Oncora Medical

Photo via oncoramedical.com

Angela Holmes, the director of product and customer solutions of Oncora Medical, sets the stage at her company's Demo Day pitch by telling a story of her friend's daughter who was diagnosed with cancer. She was forced to pick between two treatment options. She had no data or insights to help.

Oncora Medical's mission is to help fight cancer using data. Though based in Philadelphia, Oncora has Houston ties, since it formed a partnership with MD Anderson Cancer Center in April of 2017.

"We are so honored and gratified to be in a strategic, multi-year collaboration with MD Anderson to build this software system to save the world," Holmes says.

PreOp MD

Cody Duty/TMC

Within health care, the projected annual aggregate surgical expenditure by 2025 is expected to be $912 billion, says Christiana Obi, founder and CEO of PreOp MD, and a Houston-based anesthesiologist. She sees lack of information causing wasted surgical resources regularly.

PreOp MD — the only Houston-based TMCx company this cohort — has an app that allows for pre-procedure education, communication, and more that aims to prevent surgical delays.

While based here, PreOp is truly rooted in Houston, and even more so with their latest news.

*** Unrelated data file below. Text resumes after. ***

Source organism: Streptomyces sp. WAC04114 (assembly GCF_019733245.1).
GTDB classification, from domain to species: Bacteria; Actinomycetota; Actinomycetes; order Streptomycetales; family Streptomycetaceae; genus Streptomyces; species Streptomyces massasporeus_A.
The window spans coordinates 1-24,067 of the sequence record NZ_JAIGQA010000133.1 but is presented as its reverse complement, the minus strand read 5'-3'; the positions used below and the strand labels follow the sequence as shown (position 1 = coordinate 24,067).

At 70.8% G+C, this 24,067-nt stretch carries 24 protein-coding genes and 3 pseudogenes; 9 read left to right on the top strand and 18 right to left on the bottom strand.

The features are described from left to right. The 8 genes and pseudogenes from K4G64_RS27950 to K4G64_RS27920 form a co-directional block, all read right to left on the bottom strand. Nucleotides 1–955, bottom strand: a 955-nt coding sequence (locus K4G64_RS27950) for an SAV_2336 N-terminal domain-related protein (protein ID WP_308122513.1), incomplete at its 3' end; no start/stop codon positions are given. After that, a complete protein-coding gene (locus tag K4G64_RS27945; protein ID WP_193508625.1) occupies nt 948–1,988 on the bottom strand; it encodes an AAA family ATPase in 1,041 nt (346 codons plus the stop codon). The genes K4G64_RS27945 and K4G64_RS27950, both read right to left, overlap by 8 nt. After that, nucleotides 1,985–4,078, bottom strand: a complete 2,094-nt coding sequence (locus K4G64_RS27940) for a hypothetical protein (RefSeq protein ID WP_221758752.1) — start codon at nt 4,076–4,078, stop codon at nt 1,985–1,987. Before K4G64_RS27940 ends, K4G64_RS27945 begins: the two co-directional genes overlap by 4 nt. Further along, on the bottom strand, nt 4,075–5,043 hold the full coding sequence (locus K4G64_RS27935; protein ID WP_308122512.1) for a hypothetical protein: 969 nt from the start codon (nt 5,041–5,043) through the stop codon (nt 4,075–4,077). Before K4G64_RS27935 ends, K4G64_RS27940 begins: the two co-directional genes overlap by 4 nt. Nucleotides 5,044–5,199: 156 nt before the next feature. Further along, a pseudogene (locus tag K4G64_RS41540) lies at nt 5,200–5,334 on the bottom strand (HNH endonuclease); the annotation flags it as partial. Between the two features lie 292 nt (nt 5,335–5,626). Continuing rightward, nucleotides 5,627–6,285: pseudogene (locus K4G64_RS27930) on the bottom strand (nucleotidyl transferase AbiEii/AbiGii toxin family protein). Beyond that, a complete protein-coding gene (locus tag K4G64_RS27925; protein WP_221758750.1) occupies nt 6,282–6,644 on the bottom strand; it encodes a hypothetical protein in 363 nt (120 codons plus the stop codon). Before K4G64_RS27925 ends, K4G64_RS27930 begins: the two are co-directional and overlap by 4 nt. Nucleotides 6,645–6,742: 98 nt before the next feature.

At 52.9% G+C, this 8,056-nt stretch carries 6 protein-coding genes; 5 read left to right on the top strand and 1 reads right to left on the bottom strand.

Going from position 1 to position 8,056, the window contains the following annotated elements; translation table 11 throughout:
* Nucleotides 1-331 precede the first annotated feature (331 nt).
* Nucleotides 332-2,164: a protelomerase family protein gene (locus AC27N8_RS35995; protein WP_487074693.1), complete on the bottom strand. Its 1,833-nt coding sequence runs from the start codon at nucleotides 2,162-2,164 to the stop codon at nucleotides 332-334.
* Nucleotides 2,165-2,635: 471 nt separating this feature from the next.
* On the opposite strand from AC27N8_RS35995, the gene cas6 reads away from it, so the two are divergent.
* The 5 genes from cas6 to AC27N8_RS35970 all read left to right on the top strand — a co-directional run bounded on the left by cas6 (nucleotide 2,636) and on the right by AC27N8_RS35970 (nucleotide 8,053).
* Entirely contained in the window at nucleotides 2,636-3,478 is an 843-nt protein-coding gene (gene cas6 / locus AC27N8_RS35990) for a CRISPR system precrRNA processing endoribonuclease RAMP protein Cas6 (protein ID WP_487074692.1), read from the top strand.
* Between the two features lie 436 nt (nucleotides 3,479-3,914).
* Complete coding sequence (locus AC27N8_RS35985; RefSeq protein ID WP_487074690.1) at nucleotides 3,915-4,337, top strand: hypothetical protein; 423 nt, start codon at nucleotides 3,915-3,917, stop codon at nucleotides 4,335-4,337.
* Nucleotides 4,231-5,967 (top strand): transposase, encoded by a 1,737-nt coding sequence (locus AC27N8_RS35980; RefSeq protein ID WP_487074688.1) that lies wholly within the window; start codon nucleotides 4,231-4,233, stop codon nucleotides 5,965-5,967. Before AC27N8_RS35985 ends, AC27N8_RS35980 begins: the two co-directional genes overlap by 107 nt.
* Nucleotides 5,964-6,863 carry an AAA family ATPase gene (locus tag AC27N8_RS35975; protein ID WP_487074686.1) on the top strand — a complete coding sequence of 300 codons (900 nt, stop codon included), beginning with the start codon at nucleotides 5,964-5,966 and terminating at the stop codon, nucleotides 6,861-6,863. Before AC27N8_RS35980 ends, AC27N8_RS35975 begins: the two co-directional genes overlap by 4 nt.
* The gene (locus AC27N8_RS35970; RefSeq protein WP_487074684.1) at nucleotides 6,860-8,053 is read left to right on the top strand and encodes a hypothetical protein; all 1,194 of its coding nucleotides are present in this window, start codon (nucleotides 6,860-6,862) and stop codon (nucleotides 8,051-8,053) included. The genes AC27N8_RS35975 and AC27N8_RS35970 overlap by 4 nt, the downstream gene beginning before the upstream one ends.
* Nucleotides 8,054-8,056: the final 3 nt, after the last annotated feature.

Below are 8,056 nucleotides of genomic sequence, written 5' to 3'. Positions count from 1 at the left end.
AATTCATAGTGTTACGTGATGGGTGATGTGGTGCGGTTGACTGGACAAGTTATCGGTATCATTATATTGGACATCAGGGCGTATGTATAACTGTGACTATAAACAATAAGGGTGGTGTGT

"We are happy and excited to say that we have landed our first medical pilot at an medical right here in town," Obi says.

RoundTrip

Cody Duty/TMC

RoundTrip has a solution to 3.6 million missed or postponed medical visits that happen annually that are inconvenient to hospitals and a major health risk to the population: Ride sharing.

The Philadelphia-based company enables all forms of transportation and puts the power in the hands of the medical institution. From ambulances to other medical vehicles, the company can optimize utilization of all vehicles to get patients to their appointments and even has a partnership with Lyft.

While completing the TMCx program, RoundTrip closed its Series A round of $5.14 million led by Virginia-based Motley Fool Ventures in April. The funds will be used for expansion.

"Now we have all this new money to expand really rapidly. Texas, we're coming for you, whether you're ready or not," says Jackson Steeger, account supervisor.

Meru Health

Photos via meruhealth.com

Meru Health is also one of the 2019 TMCx Digital Health companies that has raised money while in the program. Palo Alto, California-based Meru completed a $4.2M raise in April 2019. The round was led by San Francisco-based Freestyle Capital.

Access to mental health professionals is increasingly more difficult, so Meru Health has created a low-cost digital clinic that offers an app-based treatment program from licensed therapists. Kristian Ranta, CEO and founder, while not yet providing specifics, that they aren't done in Texas.